Seoul’s Missing Mayor Park Found Dead After Massive Search
Park Won Soon, mayor of Seoul. (Photographer: Jean Chung/Bloomberg)

Seoul’s Missing Mayor Park Found Dead After Massive Search

Seoul Mayor Park Won-soon, viewed as a potential candidate for the 2022 presidential election, was found dead of an apparent suicide hours after he was reported missing, police said, adding he was the subject of an undisclosed investigation.

In a note he is thought to have left behind on his desk, Park offered his apologies. “I thank everyone who was with me in my life. I apologize to my family for only making them suffer from pain,” according to the note that was released by his office Friday. Park, in his letter, asked to be cremated and have his remains spread at his parents’ grave.

“Goodbye everyone,” it read.

Park’s daughter said he went missing on Thursday, telling the police his phone was shut off and that he made comments that sounded like a will before leaving his home, Yonhap News Agency reported. The prompted a seven-hour search for the mayor in wooded hills, deploying more than 500 officers and rescue personnel, drones and sniffer dogs.

Seoul’s Missing Mayor Park Found Dead After Massive Search

It is one of the highest profile political deaths in South Korea since former President Roh Moo-hyun committed suicide in 2009 as police were investigating him and his family for suspected graft.

Park, 64, was seen near a park in Seoul by surveillance cameras at 10:53 a.m. and was reported missing at 5:17 p.m., authorities said.

Seoul Metropolitan Police Agency official Choi Ik-soo said in an early morning briefing that Park was discovered just after midnight on Friday by a rescue dog near a trail along a fortress wall in a mountainous area overlooking Seoul. He was found with his bag and phone, Choi said. He declined to comment on the cause of death but said police don’t suspect foul play. Authorities are investigating the case in accordance with procedures for a suicide, Yonhap cited a police official as saying.

Choi also said the Seoul Metropolitan Police Agency had received a complaint on Wednesday about the mayor and that Park had been under investigation, without providing further details. National broadcasters SBS and KBS reported earlier that Park went missing after a staff member filed a sexual harassment claim against him this week.

Seoul has set up a memorial altar at its City Hall and Seo Jeong-hyup, a first vice mayor, is now its acting mayor. “I express my deep condolences to the citizens who may have fallen into sadness and confusion with sudden news,” Seo told a news briefing Friday.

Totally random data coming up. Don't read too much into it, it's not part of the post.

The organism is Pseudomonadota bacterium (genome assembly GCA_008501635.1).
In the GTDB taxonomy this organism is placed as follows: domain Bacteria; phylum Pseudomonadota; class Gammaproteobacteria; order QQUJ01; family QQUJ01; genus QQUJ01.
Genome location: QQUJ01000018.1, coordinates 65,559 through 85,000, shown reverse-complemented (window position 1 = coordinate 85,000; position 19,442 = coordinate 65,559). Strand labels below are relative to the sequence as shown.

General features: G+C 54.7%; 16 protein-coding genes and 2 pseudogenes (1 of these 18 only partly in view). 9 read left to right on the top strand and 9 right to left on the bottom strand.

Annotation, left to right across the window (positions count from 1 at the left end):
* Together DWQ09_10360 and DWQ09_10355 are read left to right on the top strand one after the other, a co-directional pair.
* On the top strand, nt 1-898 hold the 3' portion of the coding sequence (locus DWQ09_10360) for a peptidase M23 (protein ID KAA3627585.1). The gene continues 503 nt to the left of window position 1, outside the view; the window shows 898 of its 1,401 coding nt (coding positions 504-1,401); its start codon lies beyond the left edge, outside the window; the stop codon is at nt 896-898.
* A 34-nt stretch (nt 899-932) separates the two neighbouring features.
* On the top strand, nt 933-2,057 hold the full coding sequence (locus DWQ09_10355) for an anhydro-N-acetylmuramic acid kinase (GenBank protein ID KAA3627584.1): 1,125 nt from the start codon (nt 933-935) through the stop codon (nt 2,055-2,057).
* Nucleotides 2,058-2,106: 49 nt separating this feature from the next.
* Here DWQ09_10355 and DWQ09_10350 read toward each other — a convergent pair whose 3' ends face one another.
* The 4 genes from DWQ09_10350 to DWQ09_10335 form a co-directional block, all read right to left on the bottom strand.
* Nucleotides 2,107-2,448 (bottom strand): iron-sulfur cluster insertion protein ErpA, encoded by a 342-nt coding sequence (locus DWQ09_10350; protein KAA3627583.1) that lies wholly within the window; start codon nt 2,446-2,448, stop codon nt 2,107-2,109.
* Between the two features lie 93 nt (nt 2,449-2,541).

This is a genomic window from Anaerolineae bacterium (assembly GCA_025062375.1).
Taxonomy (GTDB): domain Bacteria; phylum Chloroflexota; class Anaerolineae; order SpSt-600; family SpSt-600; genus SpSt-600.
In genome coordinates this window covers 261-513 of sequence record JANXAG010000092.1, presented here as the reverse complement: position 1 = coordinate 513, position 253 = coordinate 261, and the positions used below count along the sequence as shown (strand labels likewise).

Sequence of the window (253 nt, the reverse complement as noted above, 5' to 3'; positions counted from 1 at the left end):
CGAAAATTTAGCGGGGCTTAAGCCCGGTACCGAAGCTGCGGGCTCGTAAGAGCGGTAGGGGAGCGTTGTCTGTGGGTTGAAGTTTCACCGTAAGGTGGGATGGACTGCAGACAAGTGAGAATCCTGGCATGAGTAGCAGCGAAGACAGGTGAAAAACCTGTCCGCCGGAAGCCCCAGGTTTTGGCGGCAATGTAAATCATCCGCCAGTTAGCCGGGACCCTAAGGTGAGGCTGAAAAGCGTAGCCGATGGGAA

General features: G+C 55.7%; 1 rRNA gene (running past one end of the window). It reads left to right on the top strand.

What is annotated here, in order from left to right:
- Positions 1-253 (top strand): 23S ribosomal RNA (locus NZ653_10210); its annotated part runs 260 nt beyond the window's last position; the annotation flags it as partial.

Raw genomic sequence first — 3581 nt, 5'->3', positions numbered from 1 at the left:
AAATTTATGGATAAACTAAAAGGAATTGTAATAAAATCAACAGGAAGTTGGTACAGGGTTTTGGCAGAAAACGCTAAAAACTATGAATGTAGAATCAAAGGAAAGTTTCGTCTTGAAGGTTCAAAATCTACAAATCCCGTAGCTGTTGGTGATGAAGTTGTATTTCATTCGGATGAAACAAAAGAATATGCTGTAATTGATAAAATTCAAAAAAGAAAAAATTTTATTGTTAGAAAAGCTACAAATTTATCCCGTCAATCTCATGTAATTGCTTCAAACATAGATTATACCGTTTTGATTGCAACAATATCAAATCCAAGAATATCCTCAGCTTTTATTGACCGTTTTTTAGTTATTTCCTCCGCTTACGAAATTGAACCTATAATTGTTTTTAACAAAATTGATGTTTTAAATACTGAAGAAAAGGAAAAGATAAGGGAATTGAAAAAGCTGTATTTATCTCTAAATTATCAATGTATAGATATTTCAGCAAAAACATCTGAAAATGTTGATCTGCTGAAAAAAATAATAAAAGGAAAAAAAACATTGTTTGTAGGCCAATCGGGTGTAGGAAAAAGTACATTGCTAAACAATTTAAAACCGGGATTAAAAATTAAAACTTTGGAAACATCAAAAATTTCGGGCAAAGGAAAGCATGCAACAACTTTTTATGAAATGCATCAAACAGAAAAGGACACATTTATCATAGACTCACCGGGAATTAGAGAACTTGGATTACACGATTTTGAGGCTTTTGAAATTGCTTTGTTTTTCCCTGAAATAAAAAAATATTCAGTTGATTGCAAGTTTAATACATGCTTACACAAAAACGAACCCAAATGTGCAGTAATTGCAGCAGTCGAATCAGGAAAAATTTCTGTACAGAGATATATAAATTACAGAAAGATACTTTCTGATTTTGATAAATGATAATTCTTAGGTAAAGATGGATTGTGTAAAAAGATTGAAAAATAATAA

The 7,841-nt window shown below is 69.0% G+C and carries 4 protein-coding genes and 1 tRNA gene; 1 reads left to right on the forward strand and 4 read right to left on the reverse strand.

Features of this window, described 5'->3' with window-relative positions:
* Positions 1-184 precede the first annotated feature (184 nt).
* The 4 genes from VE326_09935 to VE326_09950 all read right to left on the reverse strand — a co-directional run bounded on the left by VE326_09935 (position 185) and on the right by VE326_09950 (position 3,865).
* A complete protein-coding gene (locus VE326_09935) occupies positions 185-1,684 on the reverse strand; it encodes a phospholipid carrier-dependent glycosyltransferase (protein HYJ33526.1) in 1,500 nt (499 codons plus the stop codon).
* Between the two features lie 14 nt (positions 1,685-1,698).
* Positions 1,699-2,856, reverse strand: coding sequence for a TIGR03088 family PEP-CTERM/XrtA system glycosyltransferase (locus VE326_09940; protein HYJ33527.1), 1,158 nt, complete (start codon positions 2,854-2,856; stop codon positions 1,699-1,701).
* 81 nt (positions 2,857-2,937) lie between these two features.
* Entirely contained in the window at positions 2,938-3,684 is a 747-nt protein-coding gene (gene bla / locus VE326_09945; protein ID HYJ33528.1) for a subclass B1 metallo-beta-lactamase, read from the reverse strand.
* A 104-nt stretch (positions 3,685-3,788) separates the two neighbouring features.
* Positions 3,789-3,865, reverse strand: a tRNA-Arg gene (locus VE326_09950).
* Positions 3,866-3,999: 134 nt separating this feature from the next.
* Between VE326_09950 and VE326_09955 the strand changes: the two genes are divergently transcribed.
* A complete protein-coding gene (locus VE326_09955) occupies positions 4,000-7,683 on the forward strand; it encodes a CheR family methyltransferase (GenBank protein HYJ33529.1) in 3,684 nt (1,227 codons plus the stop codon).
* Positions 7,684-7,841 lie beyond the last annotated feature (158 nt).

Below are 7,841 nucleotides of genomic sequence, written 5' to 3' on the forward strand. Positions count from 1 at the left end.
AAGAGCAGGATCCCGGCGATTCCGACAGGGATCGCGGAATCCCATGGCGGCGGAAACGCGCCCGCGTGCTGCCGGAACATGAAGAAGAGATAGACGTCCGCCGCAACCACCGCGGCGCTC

‘Unavoidable Situation’

The mayor of Seoul -- a city of about 10 million people -- since 2011, Park was viewed as a contender to replace President Moon Jae-in when his single, five-year term ends. Both were members of the progressive Democratic Party, and the Seoul mayor is often considered the second-most powerful elected official in South Korea after the president.

Park was re-elected to a four-year term as mayor in 2018 and had been a civil rights lawyer before entering politics, working on a landmark sexual harassment case and seeking justice for those who suffered under Japan’s 1910-1945 colonial rule over the Korean Peninsula.

In recent months, Park was at the forefront of the country’s battle against the coronavirus.

Seoul’s government had canceled his planned events for Thursday due to an “unavoidable situation” and that included a meeting that was to be held at 4 p.m., Yonhap and national broadcaster KBS reported.

Born in 1956 and growing up in poverty, Park eventually became a student at prestigious Seoul National University. He took part in street protests against the authoritarian rule of former president Park Chung-hee, which led him to be arrested and expelled from one of South Korea’s top university in early 1970s.

After finishing his studies at Dankook University, Park passed the national bar exam and eventually became a human rights lawyer.

Park founded or oversaw several watchdog and philanthropic groups including People’s Solidarity for Participatory Democracy, one of the largest liberal organizations that has fought for labor rights and reform of the sprawling chaebol conglomerates.

©2020 Bloomberg L.P.

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